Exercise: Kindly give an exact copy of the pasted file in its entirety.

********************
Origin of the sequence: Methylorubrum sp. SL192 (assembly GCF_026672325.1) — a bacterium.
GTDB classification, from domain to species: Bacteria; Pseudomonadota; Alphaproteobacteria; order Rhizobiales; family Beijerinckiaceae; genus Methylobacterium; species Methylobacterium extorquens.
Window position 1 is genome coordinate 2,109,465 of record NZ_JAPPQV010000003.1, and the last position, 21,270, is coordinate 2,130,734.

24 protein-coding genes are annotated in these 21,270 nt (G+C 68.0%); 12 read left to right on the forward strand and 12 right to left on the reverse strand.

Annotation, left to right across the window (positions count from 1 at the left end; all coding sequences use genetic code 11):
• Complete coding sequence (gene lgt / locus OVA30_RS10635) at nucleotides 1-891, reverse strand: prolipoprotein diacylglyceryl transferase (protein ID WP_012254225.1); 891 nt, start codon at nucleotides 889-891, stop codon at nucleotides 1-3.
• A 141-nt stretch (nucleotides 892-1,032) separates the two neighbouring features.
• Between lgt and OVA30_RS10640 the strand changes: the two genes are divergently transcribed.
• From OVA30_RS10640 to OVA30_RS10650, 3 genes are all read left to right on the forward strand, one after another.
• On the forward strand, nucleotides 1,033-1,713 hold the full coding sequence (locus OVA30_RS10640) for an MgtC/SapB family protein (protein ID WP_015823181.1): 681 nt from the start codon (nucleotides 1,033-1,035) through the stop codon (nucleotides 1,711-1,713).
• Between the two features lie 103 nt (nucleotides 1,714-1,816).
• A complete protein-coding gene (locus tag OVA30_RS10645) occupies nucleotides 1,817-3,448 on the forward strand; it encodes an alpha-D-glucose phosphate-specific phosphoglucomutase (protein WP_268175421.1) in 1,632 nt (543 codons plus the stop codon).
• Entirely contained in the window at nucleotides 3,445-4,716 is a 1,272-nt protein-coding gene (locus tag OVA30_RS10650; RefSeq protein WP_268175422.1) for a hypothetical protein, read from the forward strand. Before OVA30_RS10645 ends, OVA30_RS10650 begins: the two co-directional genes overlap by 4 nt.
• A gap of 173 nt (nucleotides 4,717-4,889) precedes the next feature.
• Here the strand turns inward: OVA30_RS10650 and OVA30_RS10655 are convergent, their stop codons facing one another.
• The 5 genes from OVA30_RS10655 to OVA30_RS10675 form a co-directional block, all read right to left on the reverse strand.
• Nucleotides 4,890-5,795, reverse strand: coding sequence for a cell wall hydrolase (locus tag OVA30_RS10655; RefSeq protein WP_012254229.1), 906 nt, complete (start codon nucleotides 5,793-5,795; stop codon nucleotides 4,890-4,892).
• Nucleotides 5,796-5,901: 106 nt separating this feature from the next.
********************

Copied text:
Origin of the sequence: Methylorubrum sp. SL192 (assembly GCF_026672325.1) — a bacterium.
GTDB classification, from domain to species: Bacteria; Pseudomonadota; Alphaproteobacteria; order Rhizobiales; family Beijerinckiaceae; genus Methylobacterium; species Methylobacterium extorquens.
Window position 1 is genome coordinate 2,109,465 of record NZ_JAPPQV010000003.1, and the last position, 21,270, is coordinate 2,130,734.

24 protein-coding genes are annotated in these 21,270 nt (G+C 68.0%); 12 read left to right on the forward strand and 12 right to left on the reverse strand.

Annotation, left to right across the window (positions count from 1 at the left end; all coding sequences use genetic code 11):
• Complete coding sequence (gene lgt / locus OVA30_RS10635) at nucleotides 1-891, reverse strand: prolipoprotein diacylglyceryl transferase (protein ID WP_012254225.1); 891 nt, start codon at nucleotides 889-891, stop codon at nucleotides 1-3.
• A 141-nt stretch (nucleotides 892-1,032) separates the two neighbouring features.
• Between lgt and OVA30_RS10640 the strand changes: the two genes are divergently transcribed.
• From OVA30_RS10640 to OVA30_RS10650, 3 genes are all read left to right on the forward strand, one after another.
• On the forward strand, nucleotides 1,033-1,713 hold the full coding sequence (locus OVA30_RS10640) for an MgtC/SapB family protein (protein ID WP_015823181.1): 681 nt from the start codon (nucleotides 1,033-1,035) through the stop codon (nucleotides 1,711-1,713).
• Between the two features lie 103 nt (nucleotides 1,714-1,816).
• A complete protein-coding gene (locus tag OVA30_RS10645) occupies nucleotides 1,817-3,448 on the forward strand; it encodes an alpha-D-glucose phosphate-specific phosphoglucomutase (protein WP_268175421.1) in 1,632 nt (543 codons plus the stop codon).
• Entirely contained in the window at nucleotides 3,445-4,716 is a 1,272-nt protein-coding gene (locus tag OVA30_RS10650; RefSeq protein WP_268175422.1) for a hypothetical protein, read from the forward strand. Before OVA30_RS10645 ends, OVA30_RS10650 begins: the two co-directional genes overlap by 4 nt.
• A gap of 173 nt (nucleotides 4,717-4,889) precedes the next feature.
• Here the strand turns inward: OVA30_RS10650 and OVA30_RS10655 are convergent, their stop codons facing one another.
• The 5 genes from OVA30_RS10655 to OVA30_RS10675 form a co-directional block, all read right to left on the reverse strand.
• Nucleotides 4,890-5,795, reverse strand: coding sequence for a cell wall hydrolase (locus tag OVA30_RS10655; RefSeq protein WP_012254229.1), 906 nt, complete (start codon nucleotides 5,793-5,795; stop codon nucleotides 4,890-4,892).
• Nucleotides 5,796-5,901: 106 nt separating this feature from the next.